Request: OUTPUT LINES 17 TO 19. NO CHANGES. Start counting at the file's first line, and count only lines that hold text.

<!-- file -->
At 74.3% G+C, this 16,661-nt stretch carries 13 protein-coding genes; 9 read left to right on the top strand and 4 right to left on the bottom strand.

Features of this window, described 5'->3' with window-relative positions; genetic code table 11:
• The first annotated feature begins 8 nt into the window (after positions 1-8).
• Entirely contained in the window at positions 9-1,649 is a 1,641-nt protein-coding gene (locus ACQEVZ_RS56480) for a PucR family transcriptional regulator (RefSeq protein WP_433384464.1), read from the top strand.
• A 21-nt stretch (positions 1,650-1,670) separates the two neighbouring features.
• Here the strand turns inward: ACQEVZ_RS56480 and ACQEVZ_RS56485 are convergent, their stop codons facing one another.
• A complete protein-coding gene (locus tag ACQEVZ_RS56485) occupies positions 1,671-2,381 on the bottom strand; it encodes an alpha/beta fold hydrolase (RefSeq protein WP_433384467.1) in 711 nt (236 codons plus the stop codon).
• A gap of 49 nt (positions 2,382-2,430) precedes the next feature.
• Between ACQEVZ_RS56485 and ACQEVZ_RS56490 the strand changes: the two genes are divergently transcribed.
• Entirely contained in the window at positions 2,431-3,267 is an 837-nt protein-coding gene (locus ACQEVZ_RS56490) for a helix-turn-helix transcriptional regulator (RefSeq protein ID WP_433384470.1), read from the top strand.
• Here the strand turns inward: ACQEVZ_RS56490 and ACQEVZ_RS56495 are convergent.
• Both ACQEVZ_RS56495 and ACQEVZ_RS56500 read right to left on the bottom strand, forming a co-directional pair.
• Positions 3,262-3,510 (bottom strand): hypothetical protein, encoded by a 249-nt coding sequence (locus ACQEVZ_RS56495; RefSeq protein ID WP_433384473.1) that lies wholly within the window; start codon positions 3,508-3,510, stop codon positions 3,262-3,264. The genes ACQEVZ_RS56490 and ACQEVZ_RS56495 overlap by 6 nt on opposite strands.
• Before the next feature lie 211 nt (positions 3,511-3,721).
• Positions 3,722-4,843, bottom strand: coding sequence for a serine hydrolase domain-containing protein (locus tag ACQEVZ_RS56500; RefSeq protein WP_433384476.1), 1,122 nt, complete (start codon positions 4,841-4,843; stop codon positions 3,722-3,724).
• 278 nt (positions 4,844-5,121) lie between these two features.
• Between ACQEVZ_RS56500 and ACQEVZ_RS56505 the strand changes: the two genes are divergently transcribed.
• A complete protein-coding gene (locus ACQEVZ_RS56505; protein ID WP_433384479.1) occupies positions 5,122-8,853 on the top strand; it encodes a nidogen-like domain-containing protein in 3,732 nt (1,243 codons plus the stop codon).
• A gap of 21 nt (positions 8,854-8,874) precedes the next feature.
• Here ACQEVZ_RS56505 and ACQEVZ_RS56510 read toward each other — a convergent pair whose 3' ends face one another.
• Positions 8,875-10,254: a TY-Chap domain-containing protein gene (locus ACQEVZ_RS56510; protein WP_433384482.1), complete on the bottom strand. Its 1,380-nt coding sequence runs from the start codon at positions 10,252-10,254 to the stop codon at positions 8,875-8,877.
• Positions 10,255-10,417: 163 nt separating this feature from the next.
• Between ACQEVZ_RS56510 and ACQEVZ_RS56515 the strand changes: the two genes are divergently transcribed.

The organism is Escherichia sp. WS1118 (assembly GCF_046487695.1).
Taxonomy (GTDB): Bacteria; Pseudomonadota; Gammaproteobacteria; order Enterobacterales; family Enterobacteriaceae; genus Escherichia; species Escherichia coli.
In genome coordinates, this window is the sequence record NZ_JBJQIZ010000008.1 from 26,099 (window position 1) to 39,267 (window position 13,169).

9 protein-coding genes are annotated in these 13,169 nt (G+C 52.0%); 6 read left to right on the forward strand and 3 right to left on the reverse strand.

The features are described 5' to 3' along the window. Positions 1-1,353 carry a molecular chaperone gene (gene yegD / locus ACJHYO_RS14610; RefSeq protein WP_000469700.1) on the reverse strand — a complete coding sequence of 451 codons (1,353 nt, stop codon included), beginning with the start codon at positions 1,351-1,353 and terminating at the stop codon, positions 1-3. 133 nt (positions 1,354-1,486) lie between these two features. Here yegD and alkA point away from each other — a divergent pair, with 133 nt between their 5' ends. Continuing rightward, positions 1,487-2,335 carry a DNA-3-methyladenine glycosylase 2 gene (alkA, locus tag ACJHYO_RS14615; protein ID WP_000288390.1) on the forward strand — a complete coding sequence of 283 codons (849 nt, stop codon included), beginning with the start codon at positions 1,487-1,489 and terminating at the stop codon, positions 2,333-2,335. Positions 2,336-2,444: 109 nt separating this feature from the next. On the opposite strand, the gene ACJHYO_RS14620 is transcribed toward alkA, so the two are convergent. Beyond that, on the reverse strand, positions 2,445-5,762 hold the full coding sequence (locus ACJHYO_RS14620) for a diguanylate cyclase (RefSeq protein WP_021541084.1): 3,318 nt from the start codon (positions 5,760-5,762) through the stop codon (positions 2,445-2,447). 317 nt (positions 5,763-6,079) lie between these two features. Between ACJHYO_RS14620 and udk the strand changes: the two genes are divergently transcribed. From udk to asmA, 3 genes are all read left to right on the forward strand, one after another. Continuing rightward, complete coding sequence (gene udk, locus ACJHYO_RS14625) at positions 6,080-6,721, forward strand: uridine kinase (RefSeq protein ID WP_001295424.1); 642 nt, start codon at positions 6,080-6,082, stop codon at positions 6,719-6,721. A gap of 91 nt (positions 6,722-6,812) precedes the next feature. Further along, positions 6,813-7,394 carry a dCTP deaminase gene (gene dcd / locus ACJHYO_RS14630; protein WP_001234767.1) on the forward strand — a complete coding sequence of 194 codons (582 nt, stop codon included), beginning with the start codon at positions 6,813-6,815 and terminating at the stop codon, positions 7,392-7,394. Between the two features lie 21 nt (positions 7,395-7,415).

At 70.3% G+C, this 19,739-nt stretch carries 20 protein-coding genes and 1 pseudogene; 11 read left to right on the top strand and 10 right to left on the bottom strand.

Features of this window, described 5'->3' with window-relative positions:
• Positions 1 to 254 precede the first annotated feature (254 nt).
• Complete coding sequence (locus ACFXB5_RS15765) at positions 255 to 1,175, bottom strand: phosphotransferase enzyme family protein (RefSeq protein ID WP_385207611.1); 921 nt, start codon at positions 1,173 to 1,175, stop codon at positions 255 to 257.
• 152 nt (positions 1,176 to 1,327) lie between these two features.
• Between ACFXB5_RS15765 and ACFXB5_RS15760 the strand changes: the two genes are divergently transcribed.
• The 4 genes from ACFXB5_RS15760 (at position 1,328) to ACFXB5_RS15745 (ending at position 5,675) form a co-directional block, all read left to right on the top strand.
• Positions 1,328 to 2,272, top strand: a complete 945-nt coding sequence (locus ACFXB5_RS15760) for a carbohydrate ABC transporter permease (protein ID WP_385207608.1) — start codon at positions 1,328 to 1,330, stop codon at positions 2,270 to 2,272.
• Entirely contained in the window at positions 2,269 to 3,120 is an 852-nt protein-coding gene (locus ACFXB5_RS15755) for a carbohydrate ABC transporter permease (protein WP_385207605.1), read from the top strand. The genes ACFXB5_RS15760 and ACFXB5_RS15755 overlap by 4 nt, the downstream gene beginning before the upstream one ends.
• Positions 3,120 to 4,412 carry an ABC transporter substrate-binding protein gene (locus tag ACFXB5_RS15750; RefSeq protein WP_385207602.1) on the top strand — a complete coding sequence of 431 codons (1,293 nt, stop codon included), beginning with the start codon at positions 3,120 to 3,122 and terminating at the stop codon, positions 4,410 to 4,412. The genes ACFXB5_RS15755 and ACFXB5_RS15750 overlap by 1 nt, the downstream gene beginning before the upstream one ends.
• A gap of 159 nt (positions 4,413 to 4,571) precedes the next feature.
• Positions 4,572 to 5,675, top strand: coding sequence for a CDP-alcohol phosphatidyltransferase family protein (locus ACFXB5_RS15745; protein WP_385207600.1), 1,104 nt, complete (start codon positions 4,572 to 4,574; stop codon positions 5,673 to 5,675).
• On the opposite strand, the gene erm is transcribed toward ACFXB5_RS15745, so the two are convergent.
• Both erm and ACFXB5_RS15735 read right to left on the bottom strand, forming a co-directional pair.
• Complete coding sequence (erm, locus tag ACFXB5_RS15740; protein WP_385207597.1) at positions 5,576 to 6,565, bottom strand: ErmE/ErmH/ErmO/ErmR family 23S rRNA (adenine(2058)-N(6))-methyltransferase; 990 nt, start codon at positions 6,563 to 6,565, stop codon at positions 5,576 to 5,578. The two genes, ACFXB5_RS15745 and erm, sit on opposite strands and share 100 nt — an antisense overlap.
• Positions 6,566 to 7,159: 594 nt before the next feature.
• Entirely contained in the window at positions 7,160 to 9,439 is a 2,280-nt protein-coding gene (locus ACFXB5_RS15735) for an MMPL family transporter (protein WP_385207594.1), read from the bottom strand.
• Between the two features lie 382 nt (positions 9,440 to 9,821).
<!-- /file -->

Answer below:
• Between ACQEVZ_RS56500 and ACQEVZ_RS56505 the strand changes: the two genes are divergently transcribed.
• A complete protein-coding gene (locus ACQEVZ_RS56505; protein ID WP_433384479.1) occupies positions 5,122-8,853 on the top strand; it encodes a nidogen-like domain-containing protein in 3,732 nt (1,243 codons plus the stop codon).
• A gap of 21 nt (positions 8,854-8,874) precedes the next feature.